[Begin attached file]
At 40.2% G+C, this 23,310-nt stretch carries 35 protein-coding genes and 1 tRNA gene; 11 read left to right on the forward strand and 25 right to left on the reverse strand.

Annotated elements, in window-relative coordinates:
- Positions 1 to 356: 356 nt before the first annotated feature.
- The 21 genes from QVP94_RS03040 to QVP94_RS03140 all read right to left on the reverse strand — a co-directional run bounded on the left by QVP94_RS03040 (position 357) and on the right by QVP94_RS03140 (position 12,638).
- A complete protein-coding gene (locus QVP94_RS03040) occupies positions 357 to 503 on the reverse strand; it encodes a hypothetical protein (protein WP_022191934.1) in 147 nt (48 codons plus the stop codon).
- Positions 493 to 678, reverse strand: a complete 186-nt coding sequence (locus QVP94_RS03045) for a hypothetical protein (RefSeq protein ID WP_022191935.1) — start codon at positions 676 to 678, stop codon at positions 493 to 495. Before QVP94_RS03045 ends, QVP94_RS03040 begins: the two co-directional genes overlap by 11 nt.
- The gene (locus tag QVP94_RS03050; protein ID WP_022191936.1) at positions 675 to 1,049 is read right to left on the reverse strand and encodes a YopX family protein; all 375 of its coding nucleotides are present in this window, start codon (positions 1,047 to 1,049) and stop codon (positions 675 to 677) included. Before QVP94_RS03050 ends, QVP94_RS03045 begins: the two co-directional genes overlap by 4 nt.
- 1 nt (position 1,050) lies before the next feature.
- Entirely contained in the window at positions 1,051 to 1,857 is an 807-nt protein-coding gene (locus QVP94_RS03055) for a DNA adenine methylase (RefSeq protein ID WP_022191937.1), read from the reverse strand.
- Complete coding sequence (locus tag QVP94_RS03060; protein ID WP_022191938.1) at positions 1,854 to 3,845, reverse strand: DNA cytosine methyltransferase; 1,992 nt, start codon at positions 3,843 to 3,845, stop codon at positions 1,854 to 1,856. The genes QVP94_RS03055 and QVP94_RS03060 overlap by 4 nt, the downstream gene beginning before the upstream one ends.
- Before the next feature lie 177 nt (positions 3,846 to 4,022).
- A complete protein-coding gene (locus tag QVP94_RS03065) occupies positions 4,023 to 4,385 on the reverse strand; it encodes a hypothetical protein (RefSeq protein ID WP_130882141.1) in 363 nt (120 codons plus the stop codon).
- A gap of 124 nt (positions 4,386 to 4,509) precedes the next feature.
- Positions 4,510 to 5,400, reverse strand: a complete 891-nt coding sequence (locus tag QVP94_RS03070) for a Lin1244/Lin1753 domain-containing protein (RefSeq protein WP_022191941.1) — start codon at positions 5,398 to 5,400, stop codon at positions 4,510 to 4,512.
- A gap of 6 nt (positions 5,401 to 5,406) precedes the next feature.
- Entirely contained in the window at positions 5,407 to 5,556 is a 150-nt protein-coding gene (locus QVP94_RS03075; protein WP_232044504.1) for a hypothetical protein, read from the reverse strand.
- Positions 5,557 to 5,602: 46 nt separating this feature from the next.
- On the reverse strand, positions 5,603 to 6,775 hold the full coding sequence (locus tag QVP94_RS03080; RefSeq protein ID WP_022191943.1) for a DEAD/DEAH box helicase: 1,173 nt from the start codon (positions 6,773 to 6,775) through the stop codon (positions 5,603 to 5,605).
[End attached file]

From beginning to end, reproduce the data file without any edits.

At 40.2% G+C, this 23,310-nt stretch carries 35 protein-coding genes and 1 tRNA gene; 11 read left to right on the forward strand and 25 right to left on the reverse strand.

Annotated elements, in window-relative coordinates:
- Positions 1 to 356: 356 nt before the first annotated feature.
- The 21 genes from QVP94_RS03040 to QVP94_RS03140 all read right to left on the reverse strand — a co-directional run bounded on the left by QVP94_RS03040 (position 357) and on the right by QVP94_RS03140 (position 12,638).
- A complete protein-coding gene (locus QVP94_RS03040) occupies positions 357 to 503 on the reverse strand; it encodes a hypothetical protein (protein WP_022191934.1) in 147 nt (48 codons plus the stop codon).
- Positions 493 to 678, reverse strand: a complete 186-nt coding sequence (locus QVP94_RS03045) for a hypothetical protein (RefSeq protein ID WP_022191935.1) — start codon at positions 676 to 678, stop codon at positions 493 to 495. Before QVP94_RS03045 ends, QVP94_RS03040 begins: the two co-directional genes overlap by 11 nt.
- The gene (locus tag QVP94_RS03050; protein ID WP_022191936.1) at positions 675 to 1,049 is read right to left on the reverse strand and encodes a YopX family protein; all 375 of its coding nucleotides are present in this window, start codon (positions 1,047 to 1,049) and stop codon (positions 675 to 677) included. Before QVP94_RS03050 ends, QVP94_RS03045 begins: the two co-directional genes overlap by 4 nt.
- 1 nt (position 1,050) lies before the next feature.
- Entirely contained in the window at positions 1,051 to 1,857 is an 807-nt protein-coding gene (locus QVP94_RS03055) for a DNA adenine methylase (RefSeq protein ID WP_022191937.1), read from the reverse strand.
- Complete coding sequence (locus tag QVP94_RS03060; protein ID WP_022191938.1) at positions 1,854 to 3,845, reverse strand: DNA cytosine methyltransferase; 1,992 nt, start codon at positions 3,843 to 3,845, stop codon at positions 1,854 to 1,856. The genes QVP94_RS03055 and QVP94_RS03060 overlap by 4 nt, the downstream gene beginning before the upstream one ends.
- Before the next feature lie 177 nt (positions 3,846 to 4,022).
- A complete protein-coding gene (locus tag QVP94_RS03065) occupies positions 4,023 to 4,385 on the reverse strand; it encodes a hypothetical protein (RefSeq protein ID WP_130882141.1) in 363 nt (120 codons plus the stop codon).
- A gap of 124 nt (positions 4,386 to 4,509) precedes the next feature.
- Positions 4,510 to 5,400, reverse strand: a complete 891-nt coding sequence (locus tag QVP94_RS03070) for a Lin1244/Lin1753 domain-containing protein (RefSeq protein WP_022191941.1) — start codon at positions 5,398 to 5,400, stop codon at positions 4,510 to 4,512.
- A gap of 6 nt (positions 5,401 to 5,406) precedes the next feature.
- Entirely contained in the window at positions 5,407 to 5,556 is a 150-nt protein-coding gene (locus QVP94_RS03075; protein WP_232044504.1) for a hypothetical protein, read from the reverse strand.
- Positions 5,557 to 5,602: 46 nt separating this feature from the next.
- On the reverse strand, positions 5,603 to 6,775 hold the full coding sequence (locus tag QVP94_RS03080; RefSeq protein ID WP_022191943.1) for a DEAD/DEAH box helicase: 1,173 nt from the start codon (positions 6,773 to 6,775) through the stop codon (positions 5,603 to 5,605).